In addition, since these purchases are business decisions, there’s often contracts, SLAs or other legal contracts involved in purchases. These call for a higher level of customer service as well, as B2B customer representatives need to be familiar with these types of agreements and able provide support as companies work through their process.

 B2B Customer Service is Higher Stakes

A consumer who doesn’t get their needs resolved with their latest purchase probably will be quite frustrated, and may switch brands in the future, but it likely won’t negatively impact their whole life (although some customers may beg to differ).

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However, businesses make purchases that will ultimately affect the functioning and maintenance of their business, so their expectations with customer service are much higher. When a business customer needs something, they’re likely to be a bit more demanding, and to have higher expectations of how the problem will be resolved.

After all, they’re likely paying tens of thousands of dollars for their contract—so they expect to be treated as a priority. Many B2B customers expect to have a dedicated service rep to ensure ongoing support and feel confident that they’ll be able to keep all aspects of their business running smoothly. B2B customer service needs to be personal, direct, efficient and collaborative. Businesses want to know that you are there for them when a problem occurs, so they can limit disruption to your business. If you aren’t, keeping clients on for the long haul will be difficult.

 B2B Customer Service is More Complex

Ultimately, B2B customer service is just more complex. For example:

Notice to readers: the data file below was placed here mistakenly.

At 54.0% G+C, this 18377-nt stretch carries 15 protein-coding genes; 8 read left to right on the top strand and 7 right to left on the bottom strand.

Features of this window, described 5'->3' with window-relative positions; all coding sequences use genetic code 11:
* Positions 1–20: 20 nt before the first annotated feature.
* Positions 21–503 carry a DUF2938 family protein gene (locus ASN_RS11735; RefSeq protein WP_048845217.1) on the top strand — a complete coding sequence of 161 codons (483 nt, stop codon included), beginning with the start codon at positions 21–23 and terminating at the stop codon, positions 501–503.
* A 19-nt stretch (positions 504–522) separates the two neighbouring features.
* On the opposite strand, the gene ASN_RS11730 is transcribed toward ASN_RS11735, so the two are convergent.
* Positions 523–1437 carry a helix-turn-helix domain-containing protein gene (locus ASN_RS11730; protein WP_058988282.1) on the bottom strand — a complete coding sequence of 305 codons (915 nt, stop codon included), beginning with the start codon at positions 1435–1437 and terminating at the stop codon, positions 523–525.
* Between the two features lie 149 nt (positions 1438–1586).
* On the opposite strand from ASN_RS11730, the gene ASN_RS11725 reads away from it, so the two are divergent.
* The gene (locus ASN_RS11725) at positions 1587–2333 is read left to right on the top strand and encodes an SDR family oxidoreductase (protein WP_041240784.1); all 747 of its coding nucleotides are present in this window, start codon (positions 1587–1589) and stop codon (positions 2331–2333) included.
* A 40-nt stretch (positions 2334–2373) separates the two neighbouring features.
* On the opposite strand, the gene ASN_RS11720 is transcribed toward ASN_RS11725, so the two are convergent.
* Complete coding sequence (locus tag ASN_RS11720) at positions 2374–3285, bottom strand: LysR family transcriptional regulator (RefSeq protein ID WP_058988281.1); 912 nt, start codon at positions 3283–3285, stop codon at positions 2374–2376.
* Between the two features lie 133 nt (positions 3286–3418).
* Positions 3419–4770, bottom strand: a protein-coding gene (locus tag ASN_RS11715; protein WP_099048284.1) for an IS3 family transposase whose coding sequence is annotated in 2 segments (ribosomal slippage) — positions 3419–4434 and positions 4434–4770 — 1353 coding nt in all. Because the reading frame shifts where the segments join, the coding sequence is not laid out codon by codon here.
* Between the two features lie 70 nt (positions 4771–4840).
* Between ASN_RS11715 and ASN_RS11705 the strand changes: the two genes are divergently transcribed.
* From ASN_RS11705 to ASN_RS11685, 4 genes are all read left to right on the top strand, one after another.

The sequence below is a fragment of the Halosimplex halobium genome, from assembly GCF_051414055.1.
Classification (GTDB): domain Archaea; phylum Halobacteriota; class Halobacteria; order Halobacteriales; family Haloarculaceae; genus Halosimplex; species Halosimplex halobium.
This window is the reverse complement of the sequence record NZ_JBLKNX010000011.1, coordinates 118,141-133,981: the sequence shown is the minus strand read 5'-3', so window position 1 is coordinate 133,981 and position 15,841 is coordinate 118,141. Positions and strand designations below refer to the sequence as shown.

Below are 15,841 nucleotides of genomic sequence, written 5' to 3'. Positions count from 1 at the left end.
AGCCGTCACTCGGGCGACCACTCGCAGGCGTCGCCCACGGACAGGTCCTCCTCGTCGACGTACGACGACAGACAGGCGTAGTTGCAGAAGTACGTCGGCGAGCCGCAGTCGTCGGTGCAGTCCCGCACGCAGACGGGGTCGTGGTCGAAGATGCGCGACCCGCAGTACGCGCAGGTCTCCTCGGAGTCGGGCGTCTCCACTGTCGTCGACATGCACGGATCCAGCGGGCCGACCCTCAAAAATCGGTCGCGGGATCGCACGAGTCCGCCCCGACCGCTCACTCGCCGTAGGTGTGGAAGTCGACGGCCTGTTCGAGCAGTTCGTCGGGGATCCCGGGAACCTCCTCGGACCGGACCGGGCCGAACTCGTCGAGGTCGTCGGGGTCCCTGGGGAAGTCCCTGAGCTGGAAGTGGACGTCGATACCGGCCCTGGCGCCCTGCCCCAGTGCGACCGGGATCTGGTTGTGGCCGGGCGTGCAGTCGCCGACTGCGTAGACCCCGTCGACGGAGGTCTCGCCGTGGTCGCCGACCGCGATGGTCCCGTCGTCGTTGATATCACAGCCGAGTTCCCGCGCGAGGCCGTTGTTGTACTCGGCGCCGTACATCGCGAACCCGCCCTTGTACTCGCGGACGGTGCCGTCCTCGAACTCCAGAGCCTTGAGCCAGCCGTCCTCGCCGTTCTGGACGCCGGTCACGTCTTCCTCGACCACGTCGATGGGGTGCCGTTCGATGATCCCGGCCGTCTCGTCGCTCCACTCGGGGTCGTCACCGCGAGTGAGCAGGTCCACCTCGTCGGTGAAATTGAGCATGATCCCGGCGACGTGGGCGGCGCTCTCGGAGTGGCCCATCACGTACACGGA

• It encompasses more of the buyer process and often extends further beyond the purchase date.
  • It involves more buyers and more complicated and collaborative buying decisions.
  • The purchases made are more important, and more expensive, necessitating better service.
  • The contract periods and relationships last longer, and take more effort to build.
  • Price point is less of a concern, so service and support play a larger role in loyalty.

In order to navigate these complexities, B2B customer service representatives need to be experts who are collaborative, creative problem-solvers, empathetic and relational.

3 Companies Who Do B2B Customer Service Well

Despite not getting as much attention as B2C customer service, there’s already a lot of B2B companies nailing the customer service game. Take notes from these three companies as you develop your B2B customer service strategy.


Hubspot is a major player in the B2B world, with a robust CRM platform supporting small, local brands alongside major global corporations. They’ve set themselves apart not only as thought leaders in their industry, but also as leaders in customer support and experience.

One of Hubspot’s key B2B customer support features? Proactiveness. Whether you’re a longtime user of their product, casually browsing their website for content or searching for a product solution, they have ready support available at almost every touchpoint, tailored to your stage of the buyer or user journey.

Not only that, but they’ve made their proactive customer support engaging—setting themselves apart with genuinely useful content, engaging social media accounts for business, and online self-service training and product certifications.